Summer loving: Savvy tips to keep your gardens in top shape

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By mid-summer, perennial gardens can start to look overgrown, annual flowers begin to fade, and bugs may be munching on your vegetables. Savvy Gardening is here to help! We thought we’d share some of our top tips for revitalizing your flower gardens, and keeping those veggies in high production all summer long.

Amy says:

  • Trim back the perennial plants that are done blooming to clean up dead flower spikes and remove seed pods. This will help to keep the perennial garden looking its best, and make the flowers that are currently in bloom really stand out.
  • Deadhead annual flowers to give the plants a boost and encourage more blooms. Simply pinch off any faded flowers and seed pods from the plants, and soon they will be covered with flowers again.
  • Squash borers are a common pest in the vegetable garden, and this is the time of year they start to rear their ugly heads. Check around the base of your squash vines for signs of the borers. If you see mushy sawdust or holes in the vine, you can save the plants by digging out the squash borers and burying the vines with dirt.

summerGardenTips

Tara says: 

  • Don’t be afraid to give plants a haircut: Some of my annuals, like the petunias and calibrachoas – both in the garden and in my containers – were starting to look a little bedraggled from the heat. I gave them a few judicious snips here and there and they are looking much better.
  • Struggling with weeds? I am. Bindweed is ruining my life. It makes me want to move and make it someone else’s problem. I have one long strip of property between my house and the neighbours’ that has cedars and bindweed (and other rude weeds). I’ve added a thick layer of cedar mulch to try and help keep the weeds at bay.
  • Trim your herbs. I feel like I blinked and all of a sudden my cilantro was starting to produce flower buds. I promptly snipped them off. This is a reminder to trim all your herbs regularly so they produce as long as possible!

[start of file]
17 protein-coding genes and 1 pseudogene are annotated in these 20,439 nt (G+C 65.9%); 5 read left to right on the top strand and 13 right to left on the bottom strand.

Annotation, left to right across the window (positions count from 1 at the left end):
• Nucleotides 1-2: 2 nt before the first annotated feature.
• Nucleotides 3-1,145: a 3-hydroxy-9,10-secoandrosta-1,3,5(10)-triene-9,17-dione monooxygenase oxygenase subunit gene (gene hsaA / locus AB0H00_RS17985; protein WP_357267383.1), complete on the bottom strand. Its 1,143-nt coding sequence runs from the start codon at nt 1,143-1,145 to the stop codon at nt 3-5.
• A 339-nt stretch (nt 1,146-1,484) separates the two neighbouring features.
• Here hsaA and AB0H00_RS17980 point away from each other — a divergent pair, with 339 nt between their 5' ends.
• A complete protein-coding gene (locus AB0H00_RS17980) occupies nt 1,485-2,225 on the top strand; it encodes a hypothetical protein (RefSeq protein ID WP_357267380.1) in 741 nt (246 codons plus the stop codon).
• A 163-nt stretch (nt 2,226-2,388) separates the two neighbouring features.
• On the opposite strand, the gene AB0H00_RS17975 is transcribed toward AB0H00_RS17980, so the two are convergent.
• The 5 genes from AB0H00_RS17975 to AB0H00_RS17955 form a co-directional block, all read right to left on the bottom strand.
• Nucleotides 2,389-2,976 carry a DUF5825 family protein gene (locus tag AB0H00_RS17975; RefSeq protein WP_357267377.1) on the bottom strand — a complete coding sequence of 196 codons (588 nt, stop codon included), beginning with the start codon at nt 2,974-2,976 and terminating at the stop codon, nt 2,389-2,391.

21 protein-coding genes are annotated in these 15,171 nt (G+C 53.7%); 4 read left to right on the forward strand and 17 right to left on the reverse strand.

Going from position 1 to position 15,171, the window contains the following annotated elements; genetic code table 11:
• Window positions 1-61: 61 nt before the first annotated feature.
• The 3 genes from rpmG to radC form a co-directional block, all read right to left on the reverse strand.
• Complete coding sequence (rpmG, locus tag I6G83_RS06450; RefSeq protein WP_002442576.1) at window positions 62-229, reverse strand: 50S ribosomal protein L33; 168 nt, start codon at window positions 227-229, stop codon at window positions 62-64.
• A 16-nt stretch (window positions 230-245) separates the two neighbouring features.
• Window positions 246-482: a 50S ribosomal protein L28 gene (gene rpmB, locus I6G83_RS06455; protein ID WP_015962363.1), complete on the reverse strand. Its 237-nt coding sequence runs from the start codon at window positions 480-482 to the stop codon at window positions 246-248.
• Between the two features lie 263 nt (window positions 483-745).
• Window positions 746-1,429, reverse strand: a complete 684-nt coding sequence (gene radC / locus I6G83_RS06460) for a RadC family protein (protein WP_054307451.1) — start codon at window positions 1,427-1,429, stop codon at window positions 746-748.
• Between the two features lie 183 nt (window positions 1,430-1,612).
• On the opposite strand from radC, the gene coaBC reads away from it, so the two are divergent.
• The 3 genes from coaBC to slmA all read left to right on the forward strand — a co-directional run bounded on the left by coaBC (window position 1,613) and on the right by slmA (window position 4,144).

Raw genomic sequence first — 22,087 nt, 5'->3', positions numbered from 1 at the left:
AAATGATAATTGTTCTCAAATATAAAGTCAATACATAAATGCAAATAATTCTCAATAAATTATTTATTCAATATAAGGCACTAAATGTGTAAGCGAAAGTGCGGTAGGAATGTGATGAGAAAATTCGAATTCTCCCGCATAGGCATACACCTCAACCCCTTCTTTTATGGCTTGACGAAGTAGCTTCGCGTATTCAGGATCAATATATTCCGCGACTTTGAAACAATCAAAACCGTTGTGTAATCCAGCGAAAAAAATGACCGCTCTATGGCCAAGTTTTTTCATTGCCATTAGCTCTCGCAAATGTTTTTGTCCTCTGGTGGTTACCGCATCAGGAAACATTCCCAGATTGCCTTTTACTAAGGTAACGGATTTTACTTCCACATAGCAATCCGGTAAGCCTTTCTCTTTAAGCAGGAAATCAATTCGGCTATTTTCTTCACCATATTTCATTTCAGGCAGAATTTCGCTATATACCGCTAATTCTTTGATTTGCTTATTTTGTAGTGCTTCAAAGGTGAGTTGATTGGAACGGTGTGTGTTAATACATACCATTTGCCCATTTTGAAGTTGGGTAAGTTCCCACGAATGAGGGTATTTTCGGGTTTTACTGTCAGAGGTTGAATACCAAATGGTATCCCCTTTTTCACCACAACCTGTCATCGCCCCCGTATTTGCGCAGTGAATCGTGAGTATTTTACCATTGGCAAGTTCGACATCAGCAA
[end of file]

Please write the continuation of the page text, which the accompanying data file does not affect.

Pinch the stems of spent blooms, like petunias, all the back to the main stem.

Pinch the stems of spent blooms, like petunias, all the back to the main stem.

Jessica says:

  • Now that the weather has warmed, it’s time to pull out spent cool-season crops including peas, broccoli, radish, and lettuce. Add two inches of compost or aged manure to the area and replant with late-season crops. Second sowings of turnips, carrots, beets, kale, and others will be ready for harvest in fall.
  • Harvest a few handfuls of new potatoes from under still-green potato plants by scooting aside the mulch and gently prying them out with a pitchfork. Leave the plant intact, as it will continue to produce more taters until it dies back in late summer. New potatoes have thin skins and should be used in the kitchen within a few days of harvest.
  • Feed annuals and container plantings with a foliar fertilizer to boost summer blooming power. Kelp and seaweed fertilizers or fish emulsion products supply nutrients to your plants both through their foliage and their roots. Continue to feed every two weeks through late summer to keep the blooms coming.

fish fert

Niki says:

  • I hate to be the bearer of bad news, but winter is coming! That doesn’t mean the homegrown harvest has to stop, however, and with a little planning, you can enjoy a bumper crop of cool and cold-season crops throughout fall and winter. Root crops like carrots are seeded in mid-summer, but you can wait to sow leafy greens until late August, early September.
  • Need a weekend project? A cold frame is a year-round food factory and can be built in just a day or two (depending on your materials and “handy-ness”). We built our three by six-foot frames from two-inch thick local, untreated hemlock and topped them with twinwall polycarbonate for excellent light admission and cold insulation.
  • Keep picking! Crops like pole beans and zucchini will stay in high production if you harvest regularly and don’t allow fruits to overmature on the plants. If you find you’ve got too much of a good thing, don’t be shy about sharing your excess crop with neighbours or your local food bank. They always welcome garden produce.

How do your gardens look?







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